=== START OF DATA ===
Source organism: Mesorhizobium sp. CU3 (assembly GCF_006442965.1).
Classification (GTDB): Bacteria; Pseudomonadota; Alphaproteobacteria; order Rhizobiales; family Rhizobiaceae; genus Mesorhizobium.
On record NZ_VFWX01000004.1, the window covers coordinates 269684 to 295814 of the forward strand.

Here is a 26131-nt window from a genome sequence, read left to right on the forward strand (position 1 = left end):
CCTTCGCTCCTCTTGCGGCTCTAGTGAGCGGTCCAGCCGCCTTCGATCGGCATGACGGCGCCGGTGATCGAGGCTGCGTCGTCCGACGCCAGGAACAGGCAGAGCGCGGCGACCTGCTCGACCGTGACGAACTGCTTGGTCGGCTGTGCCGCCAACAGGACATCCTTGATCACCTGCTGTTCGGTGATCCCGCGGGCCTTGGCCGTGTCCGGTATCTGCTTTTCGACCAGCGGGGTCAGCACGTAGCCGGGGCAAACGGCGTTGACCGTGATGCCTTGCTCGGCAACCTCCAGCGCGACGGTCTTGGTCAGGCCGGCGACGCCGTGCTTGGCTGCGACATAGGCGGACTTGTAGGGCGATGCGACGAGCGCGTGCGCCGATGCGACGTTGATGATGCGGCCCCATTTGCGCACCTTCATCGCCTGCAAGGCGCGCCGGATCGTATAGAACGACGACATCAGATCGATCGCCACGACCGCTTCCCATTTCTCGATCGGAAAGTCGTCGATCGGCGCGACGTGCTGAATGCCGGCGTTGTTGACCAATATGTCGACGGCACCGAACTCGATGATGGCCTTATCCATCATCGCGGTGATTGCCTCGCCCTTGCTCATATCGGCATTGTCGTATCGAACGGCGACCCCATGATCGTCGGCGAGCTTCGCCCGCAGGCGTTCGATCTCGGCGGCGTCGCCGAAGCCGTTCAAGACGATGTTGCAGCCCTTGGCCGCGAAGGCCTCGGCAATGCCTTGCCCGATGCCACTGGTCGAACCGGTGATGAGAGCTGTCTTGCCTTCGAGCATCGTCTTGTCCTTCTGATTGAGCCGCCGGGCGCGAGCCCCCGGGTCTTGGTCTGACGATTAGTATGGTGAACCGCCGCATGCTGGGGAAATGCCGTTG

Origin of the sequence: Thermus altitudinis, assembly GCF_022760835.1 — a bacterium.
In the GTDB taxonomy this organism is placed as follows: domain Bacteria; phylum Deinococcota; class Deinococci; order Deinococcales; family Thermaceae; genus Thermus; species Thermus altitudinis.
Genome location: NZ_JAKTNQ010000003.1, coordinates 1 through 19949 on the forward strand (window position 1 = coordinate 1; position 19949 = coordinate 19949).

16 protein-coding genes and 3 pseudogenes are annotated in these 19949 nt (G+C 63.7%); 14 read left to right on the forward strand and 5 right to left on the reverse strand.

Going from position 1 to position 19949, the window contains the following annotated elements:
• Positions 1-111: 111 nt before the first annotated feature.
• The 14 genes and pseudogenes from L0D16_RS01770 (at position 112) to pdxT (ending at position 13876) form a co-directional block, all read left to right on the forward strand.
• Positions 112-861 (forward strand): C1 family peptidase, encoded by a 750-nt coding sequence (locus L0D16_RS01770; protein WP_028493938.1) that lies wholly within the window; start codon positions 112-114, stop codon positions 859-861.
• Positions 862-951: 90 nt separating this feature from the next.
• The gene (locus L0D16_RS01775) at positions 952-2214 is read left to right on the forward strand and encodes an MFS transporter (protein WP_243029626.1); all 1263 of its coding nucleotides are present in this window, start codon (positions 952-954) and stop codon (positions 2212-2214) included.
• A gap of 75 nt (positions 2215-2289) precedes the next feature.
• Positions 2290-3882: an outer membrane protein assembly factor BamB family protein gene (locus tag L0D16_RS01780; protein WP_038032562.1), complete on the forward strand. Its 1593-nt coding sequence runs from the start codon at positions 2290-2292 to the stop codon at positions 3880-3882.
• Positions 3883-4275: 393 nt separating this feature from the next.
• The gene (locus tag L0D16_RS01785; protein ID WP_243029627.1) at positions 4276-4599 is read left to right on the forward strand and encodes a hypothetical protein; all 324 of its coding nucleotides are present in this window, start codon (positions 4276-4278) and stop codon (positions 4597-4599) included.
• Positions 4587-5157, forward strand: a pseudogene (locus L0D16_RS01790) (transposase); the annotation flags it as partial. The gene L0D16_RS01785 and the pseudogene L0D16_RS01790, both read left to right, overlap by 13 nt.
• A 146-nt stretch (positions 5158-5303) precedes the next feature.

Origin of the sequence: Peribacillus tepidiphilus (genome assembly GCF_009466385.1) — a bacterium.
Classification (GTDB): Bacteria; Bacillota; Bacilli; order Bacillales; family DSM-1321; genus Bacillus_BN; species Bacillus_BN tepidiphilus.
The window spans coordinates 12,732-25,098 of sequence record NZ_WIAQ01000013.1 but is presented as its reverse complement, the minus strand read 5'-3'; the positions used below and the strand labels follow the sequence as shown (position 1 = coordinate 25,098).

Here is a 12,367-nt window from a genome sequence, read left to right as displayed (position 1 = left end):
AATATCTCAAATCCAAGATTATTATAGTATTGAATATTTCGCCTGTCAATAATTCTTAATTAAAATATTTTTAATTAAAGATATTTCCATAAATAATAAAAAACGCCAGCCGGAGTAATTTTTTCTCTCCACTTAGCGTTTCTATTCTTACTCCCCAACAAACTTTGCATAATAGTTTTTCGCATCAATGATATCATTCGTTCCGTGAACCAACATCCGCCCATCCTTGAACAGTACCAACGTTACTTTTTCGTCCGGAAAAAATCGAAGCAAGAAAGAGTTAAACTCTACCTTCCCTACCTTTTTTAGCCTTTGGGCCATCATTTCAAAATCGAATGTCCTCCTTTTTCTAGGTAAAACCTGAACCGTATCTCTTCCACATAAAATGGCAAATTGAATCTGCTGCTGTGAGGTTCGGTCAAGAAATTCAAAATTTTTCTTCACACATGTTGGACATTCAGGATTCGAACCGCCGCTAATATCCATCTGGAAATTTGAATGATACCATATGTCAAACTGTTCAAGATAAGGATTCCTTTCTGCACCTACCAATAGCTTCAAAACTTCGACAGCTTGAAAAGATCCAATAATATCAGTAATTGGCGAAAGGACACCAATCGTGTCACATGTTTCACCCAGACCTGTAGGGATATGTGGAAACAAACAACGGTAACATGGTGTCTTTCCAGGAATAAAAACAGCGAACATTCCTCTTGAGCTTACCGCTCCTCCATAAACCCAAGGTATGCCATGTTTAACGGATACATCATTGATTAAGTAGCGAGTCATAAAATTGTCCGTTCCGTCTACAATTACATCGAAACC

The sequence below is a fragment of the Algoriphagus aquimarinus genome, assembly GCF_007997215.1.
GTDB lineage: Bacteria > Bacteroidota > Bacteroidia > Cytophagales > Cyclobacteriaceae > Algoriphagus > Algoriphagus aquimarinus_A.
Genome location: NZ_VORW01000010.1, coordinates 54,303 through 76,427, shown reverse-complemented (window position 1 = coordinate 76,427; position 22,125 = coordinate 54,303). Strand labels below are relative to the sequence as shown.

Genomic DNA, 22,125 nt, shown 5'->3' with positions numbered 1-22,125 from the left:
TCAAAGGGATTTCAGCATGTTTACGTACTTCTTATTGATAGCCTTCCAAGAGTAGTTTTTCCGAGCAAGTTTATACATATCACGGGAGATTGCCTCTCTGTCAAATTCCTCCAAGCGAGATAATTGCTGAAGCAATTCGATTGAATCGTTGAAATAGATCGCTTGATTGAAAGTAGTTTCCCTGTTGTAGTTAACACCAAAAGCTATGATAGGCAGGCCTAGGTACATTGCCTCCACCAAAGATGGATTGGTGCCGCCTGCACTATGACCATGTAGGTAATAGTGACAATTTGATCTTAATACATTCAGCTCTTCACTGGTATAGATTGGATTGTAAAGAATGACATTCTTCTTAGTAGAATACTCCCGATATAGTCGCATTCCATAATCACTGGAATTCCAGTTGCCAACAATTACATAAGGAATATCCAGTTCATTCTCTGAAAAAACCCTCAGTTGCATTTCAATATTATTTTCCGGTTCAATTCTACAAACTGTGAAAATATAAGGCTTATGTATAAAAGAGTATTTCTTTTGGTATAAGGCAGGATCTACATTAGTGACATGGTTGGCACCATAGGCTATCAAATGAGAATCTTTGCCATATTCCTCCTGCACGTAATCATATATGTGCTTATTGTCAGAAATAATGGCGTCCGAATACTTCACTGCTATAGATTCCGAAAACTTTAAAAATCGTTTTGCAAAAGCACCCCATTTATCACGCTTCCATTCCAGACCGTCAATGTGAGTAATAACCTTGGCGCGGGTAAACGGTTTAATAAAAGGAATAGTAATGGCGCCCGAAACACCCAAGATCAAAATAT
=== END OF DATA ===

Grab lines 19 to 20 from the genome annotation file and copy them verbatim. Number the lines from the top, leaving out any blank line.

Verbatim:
• The gene (locus tag L0D16_RS01785; protein ID WP_243029627.1) at positions 4276-4599 is read left to right on the forward strand and encodes a hypothetical protein; all 324 of its coding nucleotides are present in this window, start codon (positions 4276-4278) and stop codon (positions 4597-4599) included.
• Positions 4587-5157, forward strand: a pseudogene (locus L0D16_RS01790) (transposase); the annotation flags it as partial. The gene L0D16_RS01785 and the pseudogene L0D16_RS01790, both read left to right, overlap by 13 nt.